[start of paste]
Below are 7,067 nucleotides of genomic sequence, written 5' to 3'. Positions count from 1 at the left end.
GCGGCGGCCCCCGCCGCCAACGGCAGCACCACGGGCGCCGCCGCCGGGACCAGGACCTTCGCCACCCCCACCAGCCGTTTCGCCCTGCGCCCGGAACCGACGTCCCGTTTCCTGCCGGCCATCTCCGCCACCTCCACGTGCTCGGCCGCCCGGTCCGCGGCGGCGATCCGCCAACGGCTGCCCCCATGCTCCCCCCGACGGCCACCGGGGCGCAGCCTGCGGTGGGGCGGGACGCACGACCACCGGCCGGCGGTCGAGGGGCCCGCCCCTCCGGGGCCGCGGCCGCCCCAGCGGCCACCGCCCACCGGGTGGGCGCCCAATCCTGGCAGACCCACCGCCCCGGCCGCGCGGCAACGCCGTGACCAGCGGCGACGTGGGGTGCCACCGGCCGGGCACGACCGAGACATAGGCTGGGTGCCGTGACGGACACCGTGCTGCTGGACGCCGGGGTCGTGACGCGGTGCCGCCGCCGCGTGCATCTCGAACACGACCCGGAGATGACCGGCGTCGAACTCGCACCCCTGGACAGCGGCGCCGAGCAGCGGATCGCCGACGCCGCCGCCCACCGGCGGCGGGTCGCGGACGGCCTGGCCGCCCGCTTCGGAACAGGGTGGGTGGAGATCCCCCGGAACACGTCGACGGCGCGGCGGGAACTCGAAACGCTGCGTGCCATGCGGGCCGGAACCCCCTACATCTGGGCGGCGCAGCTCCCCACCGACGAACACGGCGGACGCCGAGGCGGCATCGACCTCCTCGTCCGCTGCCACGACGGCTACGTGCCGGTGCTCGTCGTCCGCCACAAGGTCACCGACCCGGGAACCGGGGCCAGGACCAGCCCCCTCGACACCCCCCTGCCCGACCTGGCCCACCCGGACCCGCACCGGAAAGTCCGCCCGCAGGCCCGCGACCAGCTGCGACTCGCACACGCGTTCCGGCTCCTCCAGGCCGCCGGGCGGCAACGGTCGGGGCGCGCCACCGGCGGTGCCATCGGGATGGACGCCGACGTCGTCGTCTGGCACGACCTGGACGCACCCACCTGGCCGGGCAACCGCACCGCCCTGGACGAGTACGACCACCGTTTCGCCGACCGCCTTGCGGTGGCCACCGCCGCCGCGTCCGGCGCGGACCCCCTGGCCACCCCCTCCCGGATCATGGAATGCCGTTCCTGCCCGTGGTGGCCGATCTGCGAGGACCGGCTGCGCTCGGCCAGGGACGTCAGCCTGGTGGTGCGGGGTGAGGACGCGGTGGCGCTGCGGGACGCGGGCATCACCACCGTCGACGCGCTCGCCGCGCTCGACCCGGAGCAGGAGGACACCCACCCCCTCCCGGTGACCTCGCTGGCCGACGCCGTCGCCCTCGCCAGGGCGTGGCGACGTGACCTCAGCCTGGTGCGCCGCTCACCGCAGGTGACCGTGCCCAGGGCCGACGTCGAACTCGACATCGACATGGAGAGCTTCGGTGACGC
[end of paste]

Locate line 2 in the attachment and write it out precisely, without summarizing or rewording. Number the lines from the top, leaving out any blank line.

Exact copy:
GCGGCGGCCCCCGCCGCCAACGGCAGCACCACGGGCGCCGCCGCCGGGACCAGGACCTTCGCCACCCCCACCAGCCGTTTCGCCCTGCGCCCGGAACCGACGTCCCGTTTCCTGCCGGCCATCTCCGCCACCTCCACGTGCTCGGCCGCCCGGTCCGCGGCGGCGATCCGCCAACGGCTGCCCCCATGCTCCCCCCGACGGCCACCGGGGCGCAGCCTGCGGTGGGGCGGGACGCACGACCACCGGCCGGCGGTCGAGGGGCCCGCCCCTCCGGGGCCGCGGCCGCCCCAGCGGCCACCGCCCACCGGGTGGGCGCCCAATCCTGGCAGACCCACCGCCCCGGCCGCGCGGCAACGCCGTGACCAGCGGCGACGTGGGGTGCCACCGGCCGGGCACGACCGAGACATAGGCTGGGTGCCGTGACGGACACCGTGCTGCTGGACGCCGGGGTCGTGACGCGGTGCCGCCGCCGCGTGCATCTCGAACACGACCCGGAGATGACCGGCGTCGAACTCGCACCCCTGGACAGCGGCGCCGAGCAGCGGATCGCCGACGCCGCCGCCCACCGGCGGCGGGTCGCGGACGGCCTGGCCGCCCGCTTCGGAACAGGGTGGGTGGAGATCCCCCGGAACACGTCGACGGCGCGGCGGGAACTCGAAACGCTGCGTGCCATGCGGGCCGGAACCCCCTACATCTGGGCGGCGCAGCTCCCCACCGACGAACACGGCGGACGCCGAGGCGGCATCGACCTCCTCGTCCGCTGCCACGACGGCTACGTGCCGGTGCTCGTCGTCCGCCACAAGGTCACCGACCCGGGAACCGGGGCCAGGACCAGCCCCCTCGACACCCCCCTGCCCGACCTGGCCCACCCGGACCCGCACCGGAAAGTCCGCCCGCAGGCCCGCGACCAGCTGCGACTCGCACACGCGTTCCGGCTCCTCCAGGCCGCCGGGCGGCAACGGTCGGGGCGCGCCACCGGCGGTGCCATCGGGATGGACGCCGACGTCGTCGTCTGGCACGACCTGGACGCACCCACCTGGCCGGGCAACCGCACCGCCCTGGACGAGTACGACCACCGTTTCGCCGACCGCCTTGCGGTGGCCACCGCCGCCGCGTCCGGCGCGGACCCCCTGGCCACCCCCTCCCGGATCATGGAATGCCGTTCCTGCCCGTGGTGGCCGATCTGCGAGGACCGGCTGCGCTCGGCCAGGGACGTCAGCCTGGTGGTGCGGGGTGAGGACGCGGTGGCGCTGCGGGACGCGGGCATCACCACCGTCGACGCGCTCGCCGCGCTCGACCCGGAGCAGGAGGACACCCACCCCCTCCCGGTGACCTCGCTGGCCGACGCCGTCGCCCTCGCCAGGGCGTGGCGACGTGACCTCAGCCTGGTGCGCCGCTCACCGCAGGTGACCGTGCCCAGGGCCGACGTCGAACTCGACATCGACATGGAGAGCTTCGGTGACGC